The reducing extraction (NH2OH.HCl) fraction in the BCR sequential extraction scheme was found to suffer from a lack of reproducibility (Cappuyns 2007). After testing different reaction conditions (concentration of the reagent, pH), the NH2OH.HCl concentration was changed to 0.5 M and the pH of the reagent was adjusted to 1.5 by addition of a fixed volume of HNO3 instead of 0.1 M NH2OH.HCl at pH 2 39. Original BCR procedure recently being superseded by a modified version and this procedure is very popular during recent years and their application has increased lately, during the certification of Reference Materials reported by Sahuquillo et al.,1999, Rauret et al., 2000; 103 Perez Cid et al., 2001, Sutherland and Tack, 2002, Mossop and Davidson, 2003; Kazi et al., 2006. The revised protocol involves use of an increased concentration of NH2OH •HCl and lower pH (Mossop 2003). It improves reproducibility due, it is thought, to a more efficient dissolution of the reducible fraction of the soil matrix, most probably the iron oxyhydroxide phase.

2.5. Single Extractions

The single extraction procedures are widely used as a general tool to evaluate metal polluted sediments, sewage sludge (Marguı 2004; Hardaway et al., 1999), construction materials and soils (van der Sloot et al., 1996). Ph. Quevauviller et al., 1997, investigated that for soil and environmental samples the most commonly used leaching/extraction tests were selected in order to identify the degree of similarity, exchangeability and/or complementary nature of data. These tests consisted of single extractions using water, mild (CaCl2, NaNO3), acid (CH3COOH) and complexing extractants (EDTA, DTPA) (Houba et al., 1990, Gupta and Aten, 1993).

According to Marguı 2004, the leaching test, which is based on a German Standard Method (DIN 38414-S4) was developed to assess leaching of sludge and sediments from water and wastewater treatment. Among single extraction methods, CaCl2 and DTPA were the most widely used extractants (Wang 2004; Houba et al., 1996; Novozamsky et al., 1993).

2.5.1. Complexing extractant (EDTA)

Beckett, 1989, McLaughlin et al., 2000, 33 has been to express heavy-metal levels in soils as plant- or potentially plant-available metal levels rather than “total” concentrations. This implies that “weaker” extractants or chelating agents be used in heavy-metal studies. EDTA, in either the di-sodium or di-ammonium salt form, has been used extensively in a host of studies as an extractant of potentially plant- available heavy metals. Baig et al. 2010; David Fangueiro 2002; Ure et al., 1993, Quevauviller et al. 1998 reported using a single extraction scheme such as extraction with EDTA has been suggested by the Measurement and Testing Programme, in order to analyze the bioavailable HM. However, these methods of evaluation are attained under equilibrium conditions and the bioavailability and distribution of species, achieved only by thermodynamic considerations is also of limited application.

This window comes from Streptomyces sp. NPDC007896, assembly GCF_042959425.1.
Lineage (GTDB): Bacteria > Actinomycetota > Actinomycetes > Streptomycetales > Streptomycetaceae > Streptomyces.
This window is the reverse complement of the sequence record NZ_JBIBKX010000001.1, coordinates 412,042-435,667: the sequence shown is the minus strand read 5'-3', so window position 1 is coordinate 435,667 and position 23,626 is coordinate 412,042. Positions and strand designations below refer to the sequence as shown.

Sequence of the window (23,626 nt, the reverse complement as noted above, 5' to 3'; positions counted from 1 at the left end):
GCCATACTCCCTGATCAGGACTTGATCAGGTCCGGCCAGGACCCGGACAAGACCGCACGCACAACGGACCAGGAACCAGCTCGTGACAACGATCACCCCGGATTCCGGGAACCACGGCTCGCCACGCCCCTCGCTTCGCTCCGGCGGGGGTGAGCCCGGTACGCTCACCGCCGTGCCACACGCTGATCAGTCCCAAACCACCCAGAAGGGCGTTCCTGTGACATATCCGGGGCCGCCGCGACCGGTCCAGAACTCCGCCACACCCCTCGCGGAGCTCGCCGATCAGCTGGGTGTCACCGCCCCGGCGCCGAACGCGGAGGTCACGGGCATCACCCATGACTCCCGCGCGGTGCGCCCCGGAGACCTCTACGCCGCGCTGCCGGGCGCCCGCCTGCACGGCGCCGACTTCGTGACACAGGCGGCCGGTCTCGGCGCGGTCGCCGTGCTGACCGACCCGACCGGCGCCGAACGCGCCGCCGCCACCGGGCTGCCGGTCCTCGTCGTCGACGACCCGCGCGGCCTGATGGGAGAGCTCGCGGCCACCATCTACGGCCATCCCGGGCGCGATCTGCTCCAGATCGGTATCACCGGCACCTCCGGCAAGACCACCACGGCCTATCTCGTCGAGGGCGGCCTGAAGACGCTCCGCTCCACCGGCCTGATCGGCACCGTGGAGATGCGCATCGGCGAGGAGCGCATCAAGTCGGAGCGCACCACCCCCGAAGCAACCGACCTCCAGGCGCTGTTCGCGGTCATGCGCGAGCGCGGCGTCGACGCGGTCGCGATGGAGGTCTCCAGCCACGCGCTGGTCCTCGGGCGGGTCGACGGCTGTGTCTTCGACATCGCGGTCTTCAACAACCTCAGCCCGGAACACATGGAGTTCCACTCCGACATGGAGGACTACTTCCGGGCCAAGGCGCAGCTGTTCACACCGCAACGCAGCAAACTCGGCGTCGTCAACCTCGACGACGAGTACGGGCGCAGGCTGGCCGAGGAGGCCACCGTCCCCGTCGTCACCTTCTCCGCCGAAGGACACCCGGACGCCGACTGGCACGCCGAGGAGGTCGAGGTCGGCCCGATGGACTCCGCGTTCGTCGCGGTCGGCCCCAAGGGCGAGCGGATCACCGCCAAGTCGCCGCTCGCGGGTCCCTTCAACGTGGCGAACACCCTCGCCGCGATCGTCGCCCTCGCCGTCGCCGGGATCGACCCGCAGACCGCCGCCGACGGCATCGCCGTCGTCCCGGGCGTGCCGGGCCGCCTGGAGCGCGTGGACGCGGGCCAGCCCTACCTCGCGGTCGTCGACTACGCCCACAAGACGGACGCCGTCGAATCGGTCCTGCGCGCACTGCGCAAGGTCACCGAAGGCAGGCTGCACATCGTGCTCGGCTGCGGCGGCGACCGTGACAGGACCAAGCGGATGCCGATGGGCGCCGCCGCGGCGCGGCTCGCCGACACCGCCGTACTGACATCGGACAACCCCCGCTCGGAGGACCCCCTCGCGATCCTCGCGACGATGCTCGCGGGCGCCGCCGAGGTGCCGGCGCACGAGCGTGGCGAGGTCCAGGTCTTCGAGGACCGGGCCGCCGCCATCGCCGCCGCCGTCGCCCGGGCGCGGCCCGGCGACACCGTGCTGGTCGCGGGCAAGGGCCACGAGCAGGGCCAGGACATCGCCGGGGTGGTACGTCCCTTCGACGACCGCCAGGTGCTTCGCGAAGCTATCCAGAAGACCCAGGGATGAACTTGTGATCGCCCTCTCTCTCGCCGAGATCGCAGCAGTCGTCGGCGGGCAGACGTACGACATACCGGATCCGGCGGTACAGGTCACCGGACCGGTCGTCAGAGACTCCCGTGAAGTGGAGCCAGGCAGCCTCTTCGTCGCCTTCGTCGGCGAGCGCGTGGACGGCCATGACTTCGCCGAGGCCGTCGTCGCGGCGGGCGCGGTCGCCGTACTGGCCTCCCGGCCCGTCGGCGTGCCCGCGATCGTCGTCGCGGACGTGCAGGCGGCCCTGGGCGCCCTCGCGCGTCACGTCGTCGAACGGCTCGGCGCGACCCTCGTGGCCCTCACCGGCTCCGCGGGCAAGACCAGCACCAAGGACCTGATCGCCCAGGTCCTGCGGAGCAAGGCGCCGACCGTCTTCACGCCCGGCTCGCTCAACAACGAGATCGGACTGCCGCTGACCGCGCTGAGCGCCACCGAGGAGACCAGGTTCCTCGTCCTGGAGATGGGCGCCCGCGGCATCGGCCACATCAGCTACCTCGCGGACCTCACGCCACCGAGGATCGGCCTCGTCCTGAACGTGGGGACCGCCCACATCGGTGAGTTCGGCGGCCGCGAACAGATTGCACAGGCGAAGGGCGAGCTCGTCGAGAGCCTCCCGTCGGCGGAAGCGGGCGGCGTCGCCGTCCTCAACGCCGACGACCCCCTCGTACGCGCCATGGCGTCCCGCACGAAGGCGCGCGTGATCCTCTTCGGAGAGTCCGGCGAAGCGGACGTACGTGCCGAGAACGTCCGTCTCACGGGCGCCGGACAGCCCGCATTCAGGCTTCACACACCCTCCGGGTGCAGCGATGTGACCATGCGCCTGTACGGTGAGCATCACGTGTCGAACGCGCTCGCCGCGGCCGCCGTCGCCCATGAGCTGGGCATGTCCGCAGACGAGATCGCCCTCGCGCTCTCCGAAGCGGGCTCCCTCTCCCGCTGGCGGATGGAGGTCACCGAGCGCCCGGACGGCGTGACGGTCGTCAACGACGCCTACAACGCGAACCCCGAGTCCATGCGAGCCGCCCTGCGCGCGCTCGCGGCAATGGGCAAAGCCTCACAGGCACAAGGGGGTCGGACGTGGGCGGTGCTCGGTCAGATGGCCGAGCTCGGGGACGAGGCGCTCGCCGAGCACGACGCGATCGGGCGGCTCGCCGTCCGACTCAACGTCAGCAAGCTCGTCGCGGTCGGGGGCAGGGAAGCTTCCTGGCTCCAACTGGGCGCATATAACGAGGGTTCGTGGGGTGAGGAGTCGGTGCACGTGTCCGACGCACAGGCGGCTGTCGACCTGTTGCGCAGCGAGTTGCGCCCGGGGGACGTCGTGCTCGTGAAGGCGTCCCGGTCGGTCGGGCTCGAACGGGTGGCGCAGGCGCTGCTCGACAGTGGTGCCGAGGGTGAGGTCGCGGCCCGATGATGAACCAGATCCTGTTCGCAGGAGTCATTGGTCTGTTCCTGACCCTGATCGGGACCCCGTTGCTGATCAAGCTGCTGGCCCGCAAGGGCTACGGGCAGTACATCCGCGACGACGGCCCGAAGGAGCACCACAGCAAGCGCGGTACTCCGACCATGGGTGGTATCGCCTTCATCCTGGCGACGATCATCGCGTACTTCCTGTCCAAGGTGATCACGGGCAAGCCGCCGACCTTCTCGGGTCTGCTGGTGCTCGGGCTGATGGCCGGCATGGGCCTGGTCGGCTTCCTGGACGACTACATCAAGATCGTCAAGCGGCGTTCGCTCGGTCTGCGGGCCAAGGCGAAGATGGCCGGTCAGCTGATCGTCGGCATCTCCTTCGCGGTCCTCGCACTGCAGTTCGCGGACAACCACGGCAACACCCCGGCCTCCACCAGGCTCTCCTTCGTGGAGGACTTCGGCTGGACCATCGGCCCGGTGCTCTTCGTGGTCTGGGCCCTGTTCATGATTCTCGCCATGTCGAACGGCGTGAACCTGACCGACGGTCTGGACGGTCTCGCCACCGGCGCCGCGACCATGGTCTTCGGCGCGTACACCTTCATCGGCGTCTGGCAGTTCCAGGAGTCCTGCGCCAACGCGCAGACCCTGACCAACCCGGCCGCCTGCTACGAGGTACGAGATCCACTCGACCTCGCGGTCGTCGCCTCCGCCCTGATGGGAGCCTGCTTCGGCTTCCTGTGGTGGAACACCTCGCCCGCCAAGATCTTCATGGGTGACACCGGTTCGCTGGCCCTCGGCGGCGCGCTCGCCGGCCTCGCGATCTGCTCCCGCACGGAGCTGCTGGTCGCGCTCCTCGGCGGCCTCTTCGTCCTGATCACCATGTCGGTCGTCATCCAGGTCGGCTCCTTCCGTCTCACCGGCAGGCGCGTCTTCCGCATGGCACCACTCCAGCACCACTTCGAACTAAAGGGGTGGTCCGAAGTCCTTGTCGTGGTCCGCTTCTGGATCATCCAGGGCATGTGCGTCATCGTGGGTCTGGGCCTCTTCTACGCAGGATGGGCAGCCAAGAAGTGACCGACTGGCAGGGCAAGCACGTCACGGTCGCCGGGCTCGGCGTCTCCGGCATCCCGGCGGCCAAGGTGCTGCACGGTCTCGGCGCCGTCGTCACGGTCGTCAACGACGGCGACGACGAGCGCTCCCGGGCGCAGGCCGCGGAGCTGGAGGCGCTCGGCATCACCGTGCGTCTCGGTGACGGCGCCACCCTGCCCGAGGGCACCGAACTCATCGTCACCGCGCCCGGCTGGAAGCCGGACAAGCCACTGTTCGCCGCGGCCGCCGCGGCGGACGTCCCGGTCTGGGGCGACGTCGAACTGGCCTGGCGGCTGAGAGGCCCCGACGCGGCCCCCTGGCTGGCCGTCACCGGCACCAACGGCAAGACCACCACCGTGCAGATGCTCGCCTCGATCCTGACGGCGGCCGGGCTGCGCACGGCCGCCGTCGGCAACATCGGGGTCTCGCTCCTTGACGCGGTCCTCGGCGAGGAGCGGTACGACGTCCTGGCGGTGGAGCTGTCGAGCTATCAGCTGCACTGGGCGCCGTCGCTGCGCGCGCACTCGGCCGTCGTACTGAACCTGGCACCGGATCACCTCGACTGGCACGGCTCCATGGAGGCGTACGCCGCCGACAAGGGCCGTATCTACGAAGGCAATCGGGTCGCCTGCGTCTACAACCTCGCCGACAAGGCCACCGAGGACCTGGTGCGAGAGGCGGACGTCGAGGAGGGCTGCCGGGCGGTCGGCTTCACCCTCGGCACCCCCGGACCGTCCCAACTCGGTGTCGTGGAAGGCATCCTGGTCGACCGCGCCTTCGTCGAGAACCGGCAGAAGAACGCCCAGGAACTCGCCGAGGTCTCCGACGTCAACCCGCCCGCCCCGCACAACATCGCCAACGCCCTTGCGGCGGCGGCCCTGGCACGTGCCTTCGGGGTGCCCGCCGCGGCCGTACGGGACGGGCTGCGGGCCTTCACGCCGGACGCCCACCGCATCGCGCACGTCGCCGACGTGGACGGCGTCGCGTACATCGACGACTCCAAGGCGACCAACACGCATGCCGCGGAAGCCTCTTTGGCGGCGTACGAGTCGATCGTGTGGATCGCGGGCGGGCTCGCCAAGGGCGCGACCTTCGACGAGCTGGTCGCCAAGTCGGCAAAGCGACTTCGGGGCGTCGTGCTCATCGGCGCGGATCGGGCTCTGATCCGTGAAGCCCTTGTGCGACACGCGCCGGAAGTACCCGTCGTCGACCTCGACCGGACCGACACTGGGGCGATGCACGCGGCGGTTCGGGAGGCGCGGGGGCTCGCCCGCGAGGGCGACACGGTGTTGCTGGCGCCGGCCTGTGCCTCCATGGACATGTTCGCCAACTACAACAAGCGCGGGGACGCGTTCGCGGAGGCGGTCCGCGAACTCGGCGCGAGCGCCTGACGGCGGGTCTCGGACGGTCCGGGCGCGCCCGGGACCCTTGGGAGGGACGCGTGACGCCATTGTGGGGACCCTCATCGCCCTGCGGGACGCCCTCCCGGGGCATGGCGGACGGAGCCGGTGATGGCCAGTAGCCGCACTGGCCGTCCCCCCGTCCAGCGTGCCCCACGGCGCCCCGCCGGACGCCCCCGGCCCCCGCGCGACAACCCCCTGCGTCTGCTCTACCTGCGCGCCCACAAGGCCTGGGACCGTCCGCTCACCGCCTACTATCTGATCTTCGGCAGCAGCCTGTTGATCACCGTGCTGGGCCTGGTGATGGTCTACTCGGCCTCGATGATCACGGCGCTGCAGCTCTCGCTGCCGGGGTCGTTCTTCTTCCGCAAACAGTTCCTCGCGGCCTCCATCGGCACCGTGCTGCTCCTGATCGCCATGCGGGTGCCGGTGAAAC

2.5.2. Calcium chloride (CaCl2)

0.01 M Calcium Chloride (Jones 2007; McBride et al., 2003; Houba et al., 2000; van Erp et al., 1998) have been suggested as measure of phytoavailability for selected HM in soil and solid samples. The bioavailable extractable trace and toxic HM were also evaluated by using 0.01 M CaCl2 as an extractant (Menzies et al., 2007; Kuo et al., 2006). Xiao-ping et al., 2004 have described that the CaCl2 is one of the main constituents of soil background electrolytes. The HM, which are accumulated in soil, may weaken and break the bonding sites of calcium (Razic 2006).

2.5.3. Water extraction fraction (DIN test 38414-S4)

Leita and Nobili, 1991, examined that most readily bioavailable fractions of organics and HM are the water-soluble in composts applied to soils. So that the water soluble extraction in soil is always thought to be the portion of the most weakly bound forms to the solid phase (Akira Takeda. 2006). The deionized water was used for the water extraction, these extraction methods were initiated with 1:10 ratio of soil and extract volume, at room temperature and shaken for 2-hours then flirted and analyzed (Berti and Jacob, 1996).

LITERATURE REVIEW

The several studies have been reported that the higher amounts of metals are present in different organic wastes, such as poultry fertilizer (Lopes et al., 2011; Bolan et al. 2004) and poultry fertilizer composts (Haroun et al. 2009; Farrell and Jones 2009a; Chen et al. 2008; Cai et al. 2007; Goi et al. 2006; Ihnat and Fernandes 1996; Ayuso et al. 1996; Ciavatta et al. 1993). These metals are potentially bio-transferable to soils and to different crops (Lopes et al., 2011; Achiba et al. 2009; Odlare et al. 2008; Bose and Bhattacharyya 2008; Kidd et al. 2007; Casado-vela et al. 2007; Korboulewsky et al. 2002; Cole et al. 2001; Bazzoffi et al. 1998; Pinamonti et al. 1997). Literature survey have suggested the both concerns of metals availability and mobility to humans & environment, and their necessity for regular agronomic practices.